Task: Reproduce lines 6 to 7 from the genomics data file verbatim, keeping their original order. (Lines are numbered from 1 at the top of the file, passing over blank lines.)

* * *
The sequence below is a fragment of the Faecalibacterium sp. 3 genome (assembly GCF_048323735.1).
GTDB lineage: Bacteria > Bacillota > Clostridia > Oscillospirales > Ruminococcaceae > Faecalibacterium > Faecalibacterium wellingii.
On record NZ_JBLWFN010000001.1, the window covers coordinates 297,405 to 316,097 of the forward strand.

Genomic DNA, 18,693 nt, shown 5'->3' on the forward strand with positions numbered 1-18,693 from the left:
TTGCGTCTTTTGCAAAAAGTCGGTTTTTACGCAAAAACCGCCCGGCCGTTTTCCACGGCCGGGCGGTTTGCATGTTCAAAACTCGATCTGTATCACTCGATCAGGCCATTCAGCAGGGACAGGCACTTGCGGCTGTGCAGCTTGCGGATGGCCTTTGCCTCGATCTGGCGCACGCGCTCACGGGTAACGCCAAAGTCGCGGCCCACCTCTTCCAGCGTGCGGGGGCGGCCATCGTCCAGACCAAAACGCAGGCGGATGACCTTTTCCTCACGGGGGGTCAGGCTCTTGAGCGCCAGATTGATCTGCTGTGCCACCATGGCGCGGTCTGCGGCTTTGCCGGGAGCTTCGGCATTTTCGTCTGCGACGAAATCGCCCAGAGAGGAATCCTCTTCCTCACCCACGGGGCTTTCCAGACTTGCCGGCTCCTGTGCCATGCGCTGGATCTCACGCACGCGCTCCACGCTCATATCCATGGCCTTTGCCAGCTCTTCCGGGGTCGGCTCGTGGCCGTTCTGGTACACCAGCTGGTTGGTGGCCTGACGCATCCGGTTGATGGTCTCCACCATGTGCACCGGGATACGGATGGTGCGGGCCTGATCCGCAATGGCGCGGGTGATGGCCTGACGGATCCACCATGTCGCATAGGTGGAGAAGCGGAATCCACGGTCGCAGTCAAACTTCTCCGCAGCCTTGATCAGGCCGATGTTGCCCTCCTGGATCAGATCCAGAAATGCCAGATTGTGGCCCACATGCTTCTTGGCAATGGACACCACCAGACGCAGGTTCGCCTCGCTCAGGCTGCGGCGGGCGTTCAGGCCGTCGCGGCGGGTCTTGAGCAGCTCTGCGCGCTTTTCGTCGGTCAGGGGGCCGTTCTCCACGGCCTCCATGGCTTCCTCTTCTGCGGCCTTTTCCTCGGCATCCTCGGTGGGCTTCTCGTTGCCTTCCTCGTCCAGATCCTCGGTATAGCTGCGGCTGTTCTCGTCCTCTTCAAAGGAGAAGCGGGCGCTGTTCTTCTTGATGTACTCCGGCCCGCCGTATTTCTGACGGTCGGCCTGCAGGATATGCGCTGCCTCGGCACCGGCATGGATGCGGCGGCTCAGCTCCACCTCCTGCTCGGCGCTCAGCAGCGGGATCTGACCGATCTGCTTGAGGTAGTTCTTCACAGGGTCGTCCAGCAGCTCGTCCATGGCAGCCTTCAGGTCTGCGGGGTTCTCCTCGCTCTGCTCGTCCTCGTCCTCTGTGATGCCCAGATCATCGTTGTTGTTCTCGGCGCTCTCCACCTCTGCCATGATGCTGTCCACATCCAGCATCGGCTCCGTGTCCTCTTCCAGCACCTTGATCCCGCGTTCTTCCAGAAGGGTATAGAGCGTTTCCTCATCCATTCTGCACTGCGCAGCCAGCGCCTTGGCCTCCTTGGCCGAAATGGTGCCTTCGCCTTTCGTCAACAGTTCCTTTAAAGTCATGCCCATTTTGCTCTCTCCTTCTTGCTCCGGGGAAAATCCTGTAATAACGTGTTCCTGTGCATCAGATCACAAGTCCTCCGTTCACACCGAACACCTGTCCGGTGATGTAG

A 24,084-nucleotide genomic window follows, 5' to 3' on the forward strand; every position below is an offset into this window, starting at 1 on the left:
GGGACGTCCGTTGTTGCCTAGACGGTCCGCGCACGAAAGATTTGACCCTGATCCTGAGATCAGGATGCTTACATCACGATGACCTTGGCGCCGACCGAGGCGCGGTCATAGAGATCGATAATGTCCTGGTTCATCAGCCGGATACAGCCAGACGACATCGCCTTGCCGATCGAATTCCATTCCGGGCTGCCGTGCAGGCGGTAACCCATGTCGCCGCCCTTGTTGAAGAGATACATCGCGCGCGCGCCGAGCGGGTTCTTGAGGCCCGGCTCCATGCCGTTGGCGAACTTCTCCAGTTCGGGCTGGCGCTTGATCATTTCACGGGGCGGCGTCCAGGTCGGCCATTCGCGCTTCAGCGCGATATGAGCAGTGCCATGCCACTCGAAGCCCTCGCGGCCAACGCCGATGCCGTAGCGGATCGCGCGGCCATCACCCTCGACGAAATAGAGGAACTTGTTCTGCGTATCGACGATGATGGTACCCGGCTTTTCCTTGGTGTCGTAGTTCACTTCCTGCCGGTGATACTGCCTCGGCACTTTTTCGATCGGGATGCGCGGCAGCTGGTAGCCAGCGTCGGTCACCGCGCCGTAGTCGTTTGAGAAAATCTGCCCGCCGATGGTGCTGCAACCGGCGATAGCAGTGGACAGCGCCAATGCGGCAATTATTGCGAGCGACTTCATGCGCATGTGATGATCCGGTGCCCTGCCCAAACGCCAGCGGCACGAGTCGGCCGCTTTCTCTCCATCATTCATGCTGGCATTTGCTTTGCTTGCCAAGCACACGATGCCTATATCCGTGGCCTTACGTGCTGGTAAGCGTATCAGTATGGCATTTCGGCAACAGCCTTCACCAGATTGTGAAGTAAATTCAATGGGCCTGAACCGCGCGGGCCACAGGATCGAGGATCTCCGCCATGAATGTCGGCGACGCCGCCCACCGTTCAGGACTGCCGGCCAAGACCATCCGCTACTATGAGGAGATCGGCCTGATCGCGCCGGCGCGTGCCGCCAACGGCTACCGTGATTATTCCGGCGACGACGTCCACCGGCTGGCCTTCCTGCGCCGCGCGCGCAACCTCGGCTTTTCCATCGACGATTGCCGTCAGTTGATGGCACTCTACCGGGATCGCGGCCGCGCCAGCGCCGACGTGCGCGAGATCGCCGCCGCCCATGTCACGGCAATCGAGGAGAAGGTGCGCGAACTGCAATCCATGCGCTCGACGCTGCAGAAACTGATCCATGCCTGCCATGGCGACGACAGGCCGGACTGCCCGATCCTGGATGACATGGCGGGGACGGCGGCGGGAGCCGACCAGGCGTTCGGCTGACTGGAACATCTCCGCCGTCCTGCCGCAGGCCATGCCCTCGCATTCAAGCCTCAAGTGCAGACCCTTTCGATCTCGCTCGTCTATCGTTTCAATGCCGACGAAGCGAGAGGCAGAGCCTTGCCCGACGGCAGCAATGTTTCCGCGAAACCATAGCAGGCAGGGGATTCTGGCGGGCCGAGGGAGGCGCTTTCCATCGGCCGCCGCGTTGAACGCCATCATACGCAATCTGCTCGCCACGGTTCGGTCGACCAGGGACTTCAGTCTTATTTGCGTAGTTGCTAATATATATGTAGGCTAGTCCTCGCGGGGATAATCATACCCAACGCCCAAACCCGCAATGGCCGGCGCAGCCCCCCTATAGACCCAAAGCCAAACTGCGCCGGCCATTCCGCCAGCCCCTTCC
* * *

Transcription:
A 24,084-nucleotide genomic window follows, 5' to 3' on the forward strand; every position below is an offset into this window, starting at 1 on the left:
GGGACGTCCGTTGTTGCCTAGACGGTCCGCGCACGAAAGATTTGACCCTGATCCTGAGATCAGGATGCTTACATCACGATGACCTTGGCGCCGACCGAGGCGCGGTCATAGAGATCGATAATGTCCTGGTTCATCAGCCGGATACAGCCAGACGACATCGCCTTGCCGATCGAATTCCATTCCGGGCTGCCGTGCAGGCGGTAACCCATGTCGCCGCCCTTGTTGAAGAGATACATCGCGCGCGCGCCGAGCGGGTTCTTGAGGCCCGGCTCCATGCCGTTGGCGAACTTCTCCAGTTCGGGCTGGCGCTTGATCATTTCACGGGGCGGCGTCCAGGTCGGCCATTCGCGCTTCAGCGCGATATGAGCAGTGCCATGCCACTCGAAGCCCTCGCGGCCAACGCCGATGCCGTAGCGGATCGCGCGGCCATCACCCTCGACGAAATAGAGGAACTTGTTCTGCGTATCGACGATGATGGTACCCGGCTTTTCCTTGGTGTCGTAGTTCACTTCCTGCCGGTGATACTGCCTCGGCACTTTTTCGATCGGGATGCGCGGCAGCTGGTAGCCAGCGTCGGTCACCGCGCCGTAGTCGTTTGAGAAAATCTGCCCGCCGATGGTGCTGCAACCGGCGATAGCAGTGGACAGCGCCAATGCGGCAATTATTGCGAGCGACTTCATGCGCATGTGATGATCCGGTGCCCTGCCCAAACGCCAGCGGCACGAGTCGGCCGCTTTCTCTCCATCATTCATGCTGGCATTTGCTTTGCTTGCCAAGCACACGATGCCTATATCCGTGGCCTTACGTGCTGGTAAGCGTATCAGTATGGCATTTCGGCAACAGCCTTCACCAGATTGTGAAGTAAATTCAATGGGCCTGAACCGCGCGGGCCACAGGATCGAGGATCTCCGCCATGAATGTCGGCGACGCCGCCCACCGTTCAGGACTGCCGGCCAAGACCATCCGCTACTATGAGGAGATCGGCCTGATCGCGCCGGCGCGTGCCGCCAACGGCTACCGTGATTATTCCGGCGACGACGTCCACCGGCTGGCCTTCCTGCGCCGCGCGCGCAACCTCGGCTTTTCCATCGACGATTGCCGTCAGTTGATGGCACTCTACCGGGATCGCGGCCGCGCCAGCGCCGACGTGCGCGAGATCGCCGCCGCCCATGTCACGGCAATCGAGGAGAAGGTGCGCGAACTGCAATCCATGCGCTCGACGCTGCAGAAACTGATCCATGCCTGCCATGGCGACGACAGGCCGGACTGCCCGATCCTGGATGACATGGCGGGGACGGCGGCGGGAGCCGACCAGGCGTTCGGCTGACTGGAACATCTCCGCCGTCCTGCCGCAGGCCATGCCCTCGCATTCAAGCCTCAAGTGCAGACCCTTTCGATCTCGCTCGTCTATCGTTTCAATGCCGACGAAGCGAGAGGCAGAGCCTTGCCCGACGGCAGCAATGTTTCCGCGAAACCATAGCAGGCAGGGGATTCTGGCGGGCCGAGGGAGGCGCTTTCCATCGGCCGCCGCGTTGAACGCCATCATACGCAATCTGCTCGCCACGGTTCGGTCGACCAGGGACTTCAGTCTTATTTGCGTAGTTGCTAATATATATGTAGGCTAGTCCTCGCGGGGATAATCATACCCAACGCCCAAACCCGCAATGGCCGGCGCAGCCCCCCTATAGACCCAAAGCCAAACTGCGCCGGCCATTCCGCCAGCCCCTTCC